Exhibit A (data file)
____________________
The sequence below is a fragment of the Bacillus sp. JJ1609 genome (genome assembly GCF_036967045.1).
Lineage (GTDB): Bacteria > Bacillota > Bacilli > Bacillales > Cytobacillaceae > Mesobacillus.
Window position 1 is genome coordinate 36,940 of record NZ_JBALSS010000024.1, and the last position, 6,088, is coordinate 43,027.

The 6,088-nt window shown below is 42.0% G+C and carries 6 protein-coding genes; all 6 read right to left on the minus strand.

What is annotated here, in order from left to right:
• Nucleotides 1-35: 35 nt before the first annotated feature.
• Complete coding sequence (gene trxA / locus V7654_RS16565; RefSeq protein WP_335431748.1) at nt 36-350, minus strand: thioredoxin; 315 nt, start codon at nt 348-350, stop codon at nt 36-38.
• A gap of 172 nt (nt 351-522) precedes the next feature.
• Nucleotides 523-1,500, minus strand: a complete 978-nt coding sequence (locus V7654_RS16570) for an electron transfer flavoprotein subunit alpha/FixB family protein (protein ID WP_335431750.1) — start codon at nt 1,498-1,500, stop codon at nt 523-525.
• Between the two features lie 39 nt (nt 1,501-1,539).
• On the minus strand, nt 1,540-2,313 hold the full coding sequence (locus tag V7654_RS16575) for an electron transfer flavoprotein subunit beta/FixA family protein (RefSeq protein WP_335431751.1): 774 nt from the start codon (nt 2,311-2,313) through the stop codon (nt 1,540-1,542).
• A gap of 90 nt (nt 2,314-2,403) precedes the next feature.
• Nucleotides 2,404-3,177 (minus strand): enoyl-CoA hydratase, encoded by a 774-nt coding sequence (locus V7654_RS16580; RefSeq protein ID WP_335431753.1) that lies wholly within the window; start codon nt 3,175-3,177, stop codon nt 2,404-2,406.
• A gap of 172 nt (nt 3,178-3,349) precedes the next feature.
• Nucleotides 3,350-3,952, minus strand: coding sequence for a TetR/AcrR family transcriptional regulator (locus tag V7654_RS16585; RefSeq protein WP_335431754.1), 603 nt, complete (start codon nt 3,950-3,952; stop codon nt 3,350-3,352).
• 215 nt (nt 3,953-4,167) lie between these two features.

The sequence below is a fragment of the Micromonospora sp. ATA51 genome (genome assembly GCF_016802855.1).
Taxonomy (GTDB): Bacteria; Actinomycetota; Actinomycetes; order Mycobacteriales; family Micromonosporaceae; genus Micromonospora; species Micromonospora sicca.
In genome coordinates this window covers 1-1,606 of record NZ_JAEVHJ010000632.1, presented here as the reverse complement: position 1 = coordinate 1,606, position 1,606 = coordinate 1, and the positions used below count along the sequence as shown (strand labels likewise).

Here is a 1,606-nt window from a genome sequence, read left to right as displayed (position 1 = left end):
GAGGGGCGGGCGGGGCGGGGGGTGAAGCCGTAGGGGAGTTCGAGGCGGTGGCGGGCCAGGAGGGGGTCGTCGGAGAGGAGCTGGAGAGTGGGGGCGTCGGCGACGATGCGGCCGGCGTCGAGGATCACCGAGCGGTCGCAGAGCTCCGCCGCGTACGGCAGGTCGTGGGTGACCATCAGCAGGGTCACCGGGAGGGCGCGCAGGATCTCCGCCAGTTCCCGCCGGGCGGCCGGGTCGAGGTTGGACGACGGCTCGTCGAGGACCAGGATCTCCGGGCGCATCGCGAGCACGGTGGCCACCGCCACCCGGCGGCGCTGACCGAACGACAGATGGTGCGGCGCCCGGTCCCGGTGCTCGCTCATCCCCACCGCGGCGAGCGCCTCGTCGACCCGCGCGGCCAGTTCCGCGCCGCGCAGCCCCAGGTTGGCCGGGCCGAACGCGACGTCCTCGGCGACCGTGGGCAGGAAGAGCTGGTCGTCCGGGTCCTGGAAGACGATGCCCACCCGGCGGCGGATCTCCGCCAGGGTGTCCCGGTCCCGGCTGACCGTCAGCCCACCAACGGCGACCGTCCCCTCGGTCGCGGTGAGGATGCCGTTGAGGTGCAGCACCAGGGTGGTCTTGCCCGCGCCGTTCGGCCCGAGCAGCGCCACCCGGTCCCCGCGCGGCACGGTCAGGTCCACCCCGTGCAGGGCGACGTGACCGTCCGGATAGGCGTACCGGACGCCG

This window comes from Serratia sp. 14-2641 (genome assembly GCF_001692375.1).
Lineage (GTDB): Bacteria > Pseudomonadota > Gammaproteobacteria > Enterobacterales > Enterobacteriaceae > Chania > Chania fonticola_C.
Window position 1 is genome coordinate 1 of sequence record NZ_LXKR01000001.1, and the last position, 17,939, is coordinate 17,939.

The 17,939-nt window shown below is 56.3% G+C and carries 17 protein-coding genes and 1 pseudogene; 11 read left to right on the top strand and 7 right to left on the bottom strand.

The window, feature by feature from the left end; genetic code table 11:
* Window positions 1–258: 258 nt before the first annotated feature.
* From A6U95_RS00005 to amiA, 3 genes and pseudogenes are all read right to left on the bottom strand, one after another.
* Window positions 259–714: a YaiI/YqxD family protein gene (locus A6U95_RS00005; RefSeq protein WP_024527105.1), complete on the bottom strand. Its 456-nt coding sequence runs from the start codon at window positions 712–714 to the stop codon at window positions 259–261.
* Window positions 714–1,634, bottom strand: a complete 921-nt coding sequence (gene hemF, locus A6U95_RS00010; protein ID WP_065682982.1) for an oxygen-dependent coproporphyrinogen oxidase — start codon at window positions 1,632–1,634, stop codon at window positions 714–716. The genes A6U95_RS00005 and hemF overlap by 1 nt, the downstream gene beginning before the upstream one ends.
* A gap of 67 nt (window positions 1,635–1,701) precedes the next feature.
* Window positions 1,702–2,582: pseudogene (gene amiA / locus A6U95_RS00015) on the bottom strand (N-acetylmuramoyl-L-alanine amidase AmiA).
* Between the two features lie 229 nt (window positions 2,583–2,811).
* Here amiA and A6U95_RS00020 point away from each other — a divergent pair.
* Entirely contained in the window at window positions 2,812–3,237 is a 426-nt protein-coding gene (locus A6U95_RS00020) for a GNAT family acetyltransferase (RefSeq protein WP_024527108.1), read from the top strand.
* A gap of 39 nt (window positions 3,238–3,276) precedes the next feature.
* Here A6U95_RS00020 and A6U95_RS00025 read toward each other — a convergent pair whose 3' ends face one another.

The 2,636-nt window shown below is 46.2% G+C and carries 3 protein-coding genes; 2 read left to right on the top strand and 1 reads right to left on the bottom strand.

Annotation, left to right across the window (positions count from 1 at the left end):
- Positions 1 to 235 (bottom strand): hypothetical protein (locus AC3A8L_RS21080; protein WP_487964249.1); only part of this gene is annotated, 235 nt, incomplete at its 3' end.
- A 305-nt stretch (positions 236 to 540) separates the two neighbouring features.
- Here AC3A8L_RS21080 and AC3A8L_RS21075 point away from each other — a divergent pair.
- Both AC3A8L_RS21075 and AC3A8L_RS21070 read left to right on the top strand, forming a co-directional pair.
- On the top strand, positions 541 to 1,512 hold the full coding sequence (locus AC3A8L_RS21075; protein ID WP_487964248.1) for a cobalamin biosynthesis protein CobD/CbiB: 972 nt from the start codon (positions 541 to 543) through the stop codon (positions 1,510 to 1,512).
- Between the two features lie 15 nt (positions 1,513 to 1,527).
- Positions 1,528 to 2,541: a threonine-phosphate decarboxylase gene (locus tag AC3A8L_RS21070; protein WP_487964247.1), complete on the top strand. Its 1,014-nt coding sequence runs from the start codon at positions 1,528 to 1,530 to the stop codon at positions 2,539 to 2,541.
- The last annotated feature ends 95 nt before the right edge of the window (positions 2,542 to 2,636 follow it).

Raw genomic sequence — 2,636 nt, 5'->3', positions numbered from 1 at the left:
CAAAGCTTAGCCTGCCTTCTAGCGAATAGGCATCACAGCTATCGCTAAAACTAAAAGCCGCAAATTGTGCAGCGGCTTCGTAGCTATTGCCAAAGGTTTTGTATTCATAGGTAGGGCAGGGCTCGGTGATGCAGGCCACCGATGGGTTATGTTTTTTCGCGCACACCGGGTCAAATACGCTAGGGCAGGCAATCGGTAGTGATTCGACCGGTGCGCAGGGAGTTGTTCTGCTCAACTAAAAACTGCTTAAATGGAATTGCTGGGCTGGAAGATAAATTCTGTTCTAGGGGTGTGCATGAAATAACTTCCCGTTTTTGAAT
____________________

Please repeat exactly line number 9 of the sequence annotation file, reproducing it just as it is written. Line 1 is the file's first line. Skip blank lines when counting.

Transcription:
• Nucleotides 523-1,500, minus strand: a complete 978-nt coding sequence (locus V7654_RS16570) for an electron transfer flavoprotein subunit alpha/FixB family protein (protein ID WP_335431750.1) — start codon at nt 1,498-1,500, stop codon at nt 523-525.